STEPHEN APPLEBAUM, The West Australian, April 24, 2012
As the undisputed leader of the 80s Brat Pack, Emilio Estevez had fame, money and power. Catapulted to stardom by films such as The Breakfast Club and St Elmo's Fire, he could get almost any movie greenlit. To the Brats, it seemed like Hollywood needed them more than they needed Hollywood.
This wasn't true, of course, and by the mid 1990s, Estevez was all but washed up as a movie actor.
As a result, he knows what it is like to have to seriously take stock of one's life and figure out what's really important. Which is one reason why The Way, Estevez' follow-up as writer- director to his 2006 comeback film, Bobby, seems so heartfelt.
In it his real-life father, Martin Sheen, plays Tom, an uptight ophthalmologist, whose son Daniel (Estevez) dies in a storm while trying to walk the Camino de Santiago, the pilgrimage across the Pyrenees in northern Spain.
When he goes to collect the body, instead of bringing it home Tom has it cremated and decides to complete the journey in Daniel's memory. En route, encounters with other pilgrims (based, Estevez has said, on characters from The Wizard of Oz) force Tom to reassess his relationship with the son he'd believed was wasting his life, and his own choices.
The impetus for the film came from Sheen. A former altar boy who reconnected with his faith in the 80s, he floated the idea of taking a couple of digital cameras and making a documentary about him on pilgrimage. Estevez was interested, but thought it would be better as a drama. "I said 'Let's create something here. It's an opportunity. Let's not blow it'," he recalls, in the bar of a Berlin hotel.
Although he doesn't share his father's devout religiosity, Estevez, 49, describes himself as spiritual. "And out of that, and a celebration of humanity, I consider myself pro-life - but in the true sense of pro-life - and the movie celebrates that," he says.
Underlying The Way is the realisation that "all the crap we have encumbered our lives with, and that certainly doesn't fit into a backpack - like the second car, the bigger TV - doesn't make you happier."
Whether by accident or design, this taps into the kind of self-reflection that has been forced on Americans and people elsewhere by the global economic downturn, and that Estevez experienced personally when his career nose-dived.
This was the result of bad choices in making some dismal movies and appearing in others - Wisdom (with Demi Moore), three Mighty Ducks films and the movie The War at Home.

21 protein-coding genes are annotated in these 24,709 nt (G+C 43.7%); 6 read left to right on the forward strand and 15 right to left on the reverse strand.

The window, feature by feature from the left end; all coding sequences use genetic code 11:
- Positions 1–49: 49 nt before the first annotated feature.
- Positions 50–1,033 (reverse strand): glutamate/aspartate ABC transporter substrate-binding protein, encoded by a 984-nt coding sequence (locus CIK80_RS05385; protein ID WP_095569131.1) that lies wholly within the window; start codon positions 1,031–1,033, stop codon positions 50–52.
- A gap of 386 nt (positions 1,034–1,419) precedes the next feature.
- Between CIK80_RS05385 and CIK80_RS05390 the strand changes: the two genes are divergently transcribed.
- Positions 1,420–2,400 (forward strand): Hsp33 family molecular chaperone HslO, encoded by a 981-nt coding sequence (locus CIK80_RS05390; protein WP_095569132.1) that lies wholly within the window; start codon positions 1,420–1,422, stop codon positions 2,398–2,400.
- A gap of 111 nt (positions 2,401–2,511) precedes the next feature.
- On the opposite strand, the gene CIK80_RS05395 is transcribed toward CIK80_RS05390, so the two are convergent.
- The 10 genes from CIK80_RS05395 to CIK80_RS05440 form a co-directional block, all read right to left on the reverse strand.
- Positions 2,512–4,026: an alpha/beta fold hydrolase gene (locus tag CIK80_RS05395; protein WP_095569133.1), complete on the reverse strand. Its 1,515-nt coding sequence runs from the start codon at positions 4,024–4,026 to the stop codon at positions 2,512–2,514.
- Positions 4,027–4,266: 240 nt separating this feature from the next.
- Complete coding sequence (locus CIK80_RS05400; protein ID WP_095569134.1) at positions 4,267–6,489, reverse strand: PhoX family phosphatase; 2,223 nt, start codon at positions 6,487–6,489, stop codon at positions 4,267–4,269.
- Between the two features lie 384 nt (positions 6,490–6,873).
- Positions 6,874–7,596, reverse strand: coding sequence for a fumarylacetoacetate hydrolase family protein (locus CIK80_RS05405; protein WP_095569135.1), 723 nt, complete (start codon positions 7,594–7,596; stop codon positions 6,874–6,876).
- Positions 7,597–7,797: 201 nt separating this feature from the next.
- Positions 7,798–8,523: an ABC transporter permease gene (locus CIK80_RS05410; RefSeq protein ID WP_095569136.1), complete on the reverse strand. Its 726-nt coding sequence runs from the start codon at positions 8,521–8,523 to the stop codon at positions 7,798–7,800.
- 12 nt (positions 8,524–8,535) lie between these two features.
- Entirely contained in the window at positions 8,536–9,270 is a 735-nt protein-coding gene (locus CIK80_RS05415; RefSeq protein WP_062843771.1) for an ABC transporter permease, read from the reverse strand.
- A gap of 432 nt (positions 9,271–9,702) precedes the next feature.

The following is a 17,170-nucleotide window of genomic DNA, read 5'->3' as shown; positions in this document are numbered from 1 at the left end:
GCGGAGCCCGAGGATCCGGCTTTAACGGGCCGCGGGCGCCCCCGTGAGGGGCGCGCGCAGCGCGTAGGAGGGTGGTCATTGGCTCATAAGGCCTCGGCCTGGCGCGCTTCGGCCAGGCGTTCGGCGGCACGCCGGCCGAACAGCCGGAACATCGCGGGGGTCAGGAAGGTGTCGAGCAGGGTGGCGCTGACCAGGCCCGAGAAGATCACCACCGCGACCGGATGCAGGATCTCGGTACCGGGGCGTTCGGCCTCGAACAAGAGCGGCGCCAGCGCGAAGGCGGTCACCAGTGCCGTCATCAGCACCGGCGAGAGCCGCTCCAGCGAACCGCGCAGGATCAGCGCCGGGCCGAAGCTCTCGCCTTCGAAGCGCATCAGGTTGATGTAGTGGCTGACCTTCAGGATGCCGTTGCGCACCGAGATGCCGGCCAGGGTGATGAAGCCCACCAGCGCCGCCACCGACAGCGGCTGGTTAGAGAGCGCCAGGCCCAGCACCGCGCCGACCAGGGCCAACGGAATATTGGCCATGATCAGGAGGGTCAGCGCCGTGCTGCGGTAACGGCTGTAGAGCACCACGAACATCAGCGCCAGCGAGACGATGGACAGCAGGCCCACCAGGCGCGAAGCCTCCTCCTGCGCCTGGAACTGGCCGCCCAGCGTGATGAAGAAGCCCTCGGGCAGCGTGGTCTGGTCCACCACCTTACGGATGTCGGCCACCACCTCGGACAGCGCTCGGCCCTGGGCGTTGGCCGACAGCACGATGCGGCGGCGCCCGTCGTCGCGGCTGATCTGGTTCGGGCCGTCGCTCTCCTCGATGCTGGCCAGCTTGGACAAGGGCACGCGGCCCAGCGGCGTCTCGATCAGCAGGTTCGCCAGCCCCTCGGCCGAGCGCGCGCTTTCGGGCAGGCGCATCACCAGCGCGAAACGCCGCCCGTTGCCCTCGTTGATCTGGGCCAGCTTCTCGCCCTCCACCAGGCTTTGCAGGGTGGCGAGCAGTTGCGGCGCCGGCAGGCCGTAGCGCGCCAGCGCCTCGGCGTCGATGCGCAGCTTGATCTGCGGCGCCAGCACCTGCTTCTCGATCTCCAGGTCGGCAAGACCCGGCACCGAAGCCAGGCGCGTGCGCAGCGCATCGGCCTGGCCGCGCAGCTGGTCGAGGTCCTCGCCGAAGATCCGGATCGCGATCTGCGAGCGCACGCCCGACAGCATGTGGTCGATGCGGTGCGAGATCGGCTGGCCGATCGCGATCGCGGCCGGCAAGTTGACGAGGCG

Meanwhile, his high-profile two-year marriage to singer Paula Abdul had come to an end.
"She was a bit of a diva," Estevez says. She was also a star, while his fame was fading - a situation later reflected in the relationship between his put-upon husband/manager character and Demi Moore's boozy singer in the movie Bobby.
"I know something about carrying someone's bags and about being handed the camera when there's a photograph," he'd reflected when we met to discuss that film. "Before that, I had been on the other side of the camera. It was an interesting shift."
With his film career in a slump, Estevez moved into directing episodic television, which didn't have the same cachet then that it has today.
The decade leading up to Bobby was tough, he says. He borrowed money, bet on horses, sold signed trading cards of himself.
"I was doing anything I could. My brother (Charlie Sheen) had given me an original Keith Haring painting and I sold it. I thought 'Well, it's worth three house payments, or that's child support'.
"Truly, I was doing whatever I had to do."
Estevez was to some extent following the example of his father, whom, as a child, he'd watched go from starring in Badlands and Apocalypse Now to appearing in films made for video and cable.
"He said yes to movies he should never have said yes to," Estevez says. "Stuff that was downright embarrassing. But yet I understood it, because he had mouths to feed and people outside of the family that he was committed to take care of, and I admire that."
The Way was partly his way of thanking Sheen, who turns in an engaging performance as a man opening himself up to the world and embracing the joy of simply being alive.
This, perhaps, reflects Estevez' journey, too. He had it all and lost it but now seems content with his lot. He talks warmly about making his own wine and about turning his backyard into a micro-farm, where he grows vegetables and keeps chickens.
The former Brat may no longer be the hot property or industry force that he once was, but Bobby and The Way suggest that Estevez still has some good years ahead of him as a filmmaker.